THINGS WERE COMING to an end as Abdu’l-Baha contemplated the view from his window at the Plaza Hotel at the corner of North and Clark Streets, during his final few days in Chicago. He was preparing to leave America soon, on an early ship from New York after brief stops in Cincinnati and Washington, DC. Across the nation the presidential candidates were wrapping up the campaign season. Almost fifteen million Americans — almost all of them men, almost all of them white — would go to the polls next Tuesday. Even autumn was fighting for its life: the mercury dipped just below freezing overnight on Friday, November 1, and brisk northerly winds raked the leafless trees of Lincoln Park across the street from the Plaza Hotel.
During his stays in Chicago Abdu’l-Baha made a habit, every morning and evening, of taking walks across the lawns and woods of Lincoln Park, which extended northward from the hotel for a mile and half along the western shore of Lake Michigan. One morning in early May, with most of the tree branches still bare, he visited the Lincoln Park Zoo. Honoré Jaxon was there to tell the story in his sentimental, somewhat grandiose prose. “The many strange and beautiful forms of bird and animal life herein presented,” Jaxon wrote, “proved very interesting to Abdul-Baha, as he walked among them with a manner which somehow reminds one of the legends of St. Francis of Assisi.”
Honoré Jaxon had been born William Henry Jackson in Toronto, but in his younger life he moved west to Saskatchewan, which was then part of Canada’s Northwest Territory. He became a leader in the North-West Rebellion of 1885, the struggle of Métis people against the Canadian federal government, converted to Catholicism, took a French name, and served as Louis Riel’s secretary. After Riel was hanged for treason, Jaxon was declared innocent by reason of insanity and placed in an asylum. He quickly escaped and fled to Chicago, where he joined the labor movement. Many years later, in 1894, he marched on Washington with Coxey’s Army. In 1897 he became a Baha’i.
After stopping for a photograph with Abdu’l-Baha, and the twenty or so other people who accompanied them, Jaxon followed Abdu’l-Baha to a section of the park “where — springing from the midst of heavy bushes on either shore — a single arched foot-bridge rises high above a wide lagoon. . . . The landscape disclosed from this viewpoint is indeed one of the fairest in Chicago.” “‘Beautiful,’ was the comment made by Abdul-Baha in English,” Jaxon wrote, “as he gazed northward from the parapet of the bridge.” The group then sauntered back to the animals, where Abdu’l-Baha stood “engrossed in contemplating the movements of a majestic polar bear.”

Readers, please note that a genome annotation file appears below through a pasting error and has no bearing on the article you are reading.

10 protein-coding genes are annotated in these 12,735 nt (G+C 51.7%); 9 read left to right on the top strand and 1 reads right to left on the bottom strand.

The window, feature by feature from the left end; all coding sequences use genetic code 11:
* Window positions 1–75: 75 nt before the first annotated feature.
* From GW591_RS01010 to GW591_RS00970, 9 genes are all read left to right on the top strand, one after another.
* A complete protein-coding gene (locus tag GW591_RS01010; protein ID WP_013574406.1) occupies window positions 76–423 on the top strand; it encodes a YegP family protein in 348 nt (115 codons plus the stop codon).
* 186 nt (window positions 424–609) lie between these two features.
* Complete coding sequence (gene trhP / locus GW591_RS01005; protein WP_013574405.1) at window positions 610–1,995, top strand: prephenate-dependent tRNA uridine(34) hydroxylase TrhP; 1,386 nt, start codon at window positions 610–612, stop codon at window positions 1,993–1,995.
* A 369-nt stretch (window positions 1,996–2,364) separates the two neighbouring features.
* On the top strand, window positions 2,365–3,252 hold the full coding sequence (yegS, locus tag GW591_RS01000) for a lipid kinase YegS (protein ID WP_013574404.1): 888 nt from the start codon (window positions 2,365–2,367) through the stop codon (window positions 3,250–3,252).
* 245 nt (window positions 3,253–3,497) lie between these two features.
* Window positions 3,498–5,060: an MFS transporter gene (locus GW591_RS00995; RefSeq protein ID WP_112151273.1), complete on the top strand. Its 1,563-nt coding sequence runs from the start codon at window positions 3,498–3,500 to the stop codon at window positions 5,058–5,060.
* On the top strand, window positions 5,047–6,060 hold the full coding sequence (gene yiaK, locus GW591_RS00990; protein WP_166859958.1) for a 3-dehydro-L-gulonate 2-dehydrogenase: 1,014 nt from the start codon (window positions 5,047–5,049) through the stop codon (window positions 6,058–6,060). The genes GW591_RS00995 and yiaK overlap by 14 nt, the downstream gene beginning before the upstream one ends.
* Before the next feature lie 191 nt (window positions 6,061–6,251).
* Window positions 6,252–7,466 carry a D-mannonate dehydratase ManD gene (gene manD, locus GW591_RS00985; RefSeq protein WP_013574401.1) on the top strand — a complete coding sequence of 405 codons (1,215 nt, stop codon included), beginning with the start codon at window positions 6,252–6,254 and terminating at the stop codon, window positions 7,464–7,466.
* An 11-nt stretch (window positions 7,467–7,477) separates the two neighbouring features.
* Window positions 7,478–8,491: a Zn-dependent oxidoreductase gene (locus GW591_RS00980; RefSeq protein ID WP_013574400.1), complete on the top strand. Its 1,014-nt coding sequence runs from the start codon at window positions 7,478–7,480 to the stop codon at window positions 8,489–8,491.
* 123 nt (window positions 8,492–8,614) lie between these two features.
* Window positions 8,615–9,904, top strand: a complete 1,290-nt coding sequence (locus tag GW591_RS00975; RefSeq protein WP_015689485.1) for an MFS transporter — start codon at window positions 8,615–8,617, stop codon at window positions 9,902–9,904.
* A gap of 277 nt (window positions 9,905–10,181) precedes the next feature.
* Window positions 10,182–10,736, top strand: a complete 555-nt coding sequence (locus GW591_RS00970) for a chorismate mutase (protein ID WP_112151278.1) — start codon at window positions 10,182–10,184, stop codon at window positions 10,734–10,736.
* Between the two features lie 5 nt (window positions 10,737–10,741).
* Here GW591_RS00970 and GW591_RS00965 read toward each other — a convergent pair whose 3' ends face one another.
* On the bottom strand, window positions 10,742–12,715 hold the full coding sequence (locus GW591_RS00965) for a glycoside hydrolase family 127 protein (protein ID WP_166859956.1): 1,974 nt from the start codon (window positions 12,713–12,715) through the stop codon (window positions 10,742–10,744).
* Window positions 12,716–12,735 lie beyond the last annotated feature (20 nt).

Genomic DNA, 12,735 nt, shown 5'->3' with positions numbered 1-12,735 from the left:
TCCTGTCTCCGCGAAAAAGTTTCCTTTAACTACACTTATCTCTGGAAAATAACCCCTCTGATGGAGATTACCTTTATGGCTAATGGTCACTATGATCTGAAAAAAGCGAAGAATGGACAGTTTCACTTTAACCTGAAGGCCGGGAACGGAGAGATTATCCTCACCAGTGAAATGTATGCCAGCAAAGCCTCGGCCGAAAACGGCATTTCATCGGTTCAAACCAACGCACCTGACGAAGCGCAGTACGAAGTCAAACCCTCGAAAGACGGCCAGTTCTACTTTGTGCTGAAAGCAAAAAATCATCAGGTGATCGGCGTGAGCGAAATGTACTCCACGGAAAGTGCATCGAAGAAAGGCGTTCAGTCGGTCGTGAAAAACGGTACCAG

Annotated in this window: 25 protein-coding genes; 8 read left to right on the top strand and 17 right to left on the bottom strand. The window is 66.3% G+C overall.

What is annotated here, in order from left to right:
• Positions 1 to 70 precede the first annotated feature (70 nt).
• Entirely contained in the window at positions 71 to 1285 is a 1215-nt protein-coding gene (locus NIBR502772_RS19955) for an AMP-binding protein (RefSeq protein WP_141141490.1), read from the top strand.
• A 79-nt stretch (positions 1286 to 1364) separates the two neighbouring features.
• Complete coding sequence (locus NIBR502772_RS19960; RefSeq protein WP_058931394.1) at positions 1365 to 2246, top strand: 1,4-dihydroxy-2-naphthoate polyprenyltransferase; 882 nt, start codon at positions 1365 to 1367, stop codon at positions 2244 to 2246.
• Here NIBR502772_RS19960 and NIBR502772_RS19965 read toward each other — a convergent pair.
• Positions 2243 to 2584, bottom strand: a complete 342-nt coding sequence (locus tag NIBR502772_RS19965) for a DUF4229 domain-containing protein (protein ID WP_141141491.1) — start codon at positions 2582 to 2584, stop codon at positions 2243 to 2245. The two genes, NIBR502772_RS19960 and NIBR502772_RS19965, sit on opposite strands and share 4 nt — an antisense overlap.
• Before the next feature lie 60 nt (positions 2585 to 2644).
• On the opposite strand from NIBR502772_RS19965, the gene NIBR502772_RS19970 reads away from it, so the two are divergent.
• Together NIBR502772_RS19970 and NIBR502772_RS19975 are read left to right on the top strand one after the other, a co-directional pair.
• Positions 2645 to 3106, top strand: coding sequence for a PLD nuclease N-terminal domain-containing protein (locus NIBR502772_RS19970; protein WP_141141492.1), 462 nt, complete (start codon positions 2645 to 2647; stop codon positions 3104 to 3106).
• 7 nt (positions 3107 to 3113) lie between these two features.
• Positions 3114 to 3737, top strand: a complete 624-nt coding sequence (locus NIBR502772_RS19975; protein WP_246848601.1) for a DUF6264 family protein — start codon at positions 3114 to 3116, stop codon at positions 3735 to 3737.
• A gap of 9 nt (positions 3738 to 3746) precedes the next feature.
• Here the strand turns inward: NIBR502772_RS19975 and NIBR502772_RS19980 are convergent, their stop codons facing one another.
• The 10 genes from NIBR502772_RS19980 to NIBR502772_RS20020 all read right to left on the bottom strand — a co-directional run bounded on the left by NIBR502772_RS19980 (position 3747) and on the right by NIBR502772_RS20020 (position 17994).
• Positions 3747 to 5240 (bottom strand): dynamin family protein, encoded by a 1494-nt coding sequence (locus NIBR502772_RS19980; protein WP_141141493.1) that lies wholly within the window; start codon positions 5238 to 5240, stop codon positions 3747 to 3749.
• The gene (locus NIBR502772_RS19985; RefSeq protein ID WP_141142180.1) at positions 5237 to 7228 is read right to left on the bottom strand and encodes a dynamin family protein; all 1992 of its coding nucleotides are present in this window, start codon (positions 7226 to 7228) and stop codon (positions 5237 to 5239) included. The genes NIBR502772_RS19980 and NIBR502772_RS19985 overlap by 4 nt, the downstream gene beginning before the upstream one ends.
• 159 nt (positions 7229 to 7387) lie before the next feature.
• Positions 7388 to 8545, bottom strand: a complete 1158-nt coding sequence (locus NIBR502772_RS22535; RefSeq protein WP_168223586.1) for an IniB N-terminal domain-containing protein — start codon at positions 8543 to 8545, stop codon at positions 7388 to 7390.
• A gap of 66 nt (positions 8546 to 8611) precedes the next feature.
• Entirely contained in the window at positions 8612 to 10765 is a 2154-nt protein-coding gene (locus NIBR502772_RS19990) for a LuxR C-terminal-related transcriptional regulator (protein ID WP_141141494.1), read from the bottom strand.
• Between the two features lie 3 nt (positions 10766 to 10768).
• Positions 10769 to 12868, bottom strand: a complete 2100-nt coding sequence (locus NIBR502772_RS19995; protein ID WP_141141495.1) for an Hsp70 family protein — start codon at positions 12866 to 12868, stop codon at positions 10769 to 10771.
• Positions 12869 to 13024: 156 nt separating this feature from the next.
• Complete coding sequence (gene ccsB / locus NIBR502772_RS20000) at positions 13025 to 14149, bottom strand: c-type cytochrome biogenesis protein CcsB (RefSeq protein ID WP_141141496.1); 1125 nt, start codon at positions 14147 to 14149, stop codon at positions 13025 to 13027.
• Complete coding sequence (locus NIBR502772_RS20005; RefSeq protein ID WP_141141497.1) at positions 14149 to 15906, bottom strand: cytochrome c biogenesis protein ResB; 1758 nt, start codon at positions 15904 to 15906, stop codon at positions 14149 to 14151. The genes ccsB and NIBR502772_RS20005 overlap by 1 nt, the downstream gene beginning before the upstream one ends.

“And now came the most striking feature of the morning’s experience,” Jaxon related as he prepared to bring the story to a fitting end. “From the episode of the bear’s den, Abdul-Baha led the friends toward the lake, and taking one of a number of seats conveniently disposed under a group of trees, invited the friends to likewise be seated. They found themselves arranged in a circle, and, after dictating an answer to a letter which had been read to him that morning as he had walked along, Abdul-Baha suddenly commenced talking to them in a strain of intimate and friendly counsel . . . which warmed the determination of each one to be doubly on guard against any future possibility of becoming a cause of disunion or discord.”
“Some of you may have observed that I have not called attention to any of your individual shortcomings,” ‘Abdu’l-Bahá said, a course of action in stark contrast to the kinds of political activity Honoré Jaxon was no doubt used to, and which was part and parcel of the campaign of 1912. “I want you to be organized like a flock of the doves of Heaven, whose attitude and conduct toward each other is a symbol of that which will take place among human beings when human beings shall become willing to accept the guidance of the Holy Spirit.”
“With those words,” Jaxon wrote about that morning in May, “the homeward course was taken, and so concluded a typical and memorable Bahai meeting in a park, which will ever hereafter be associated in memory with the blessed influence of the ‘Servant of Baha.’”
This article was originally published on November 1, 2012 at 239Days.com, a social media documentary following Abdu’l-Baha’s 1912 journey through North America. © Jonathan Menon, 2012. This article may not be republished without prior written permission. Contact info@239Days.com.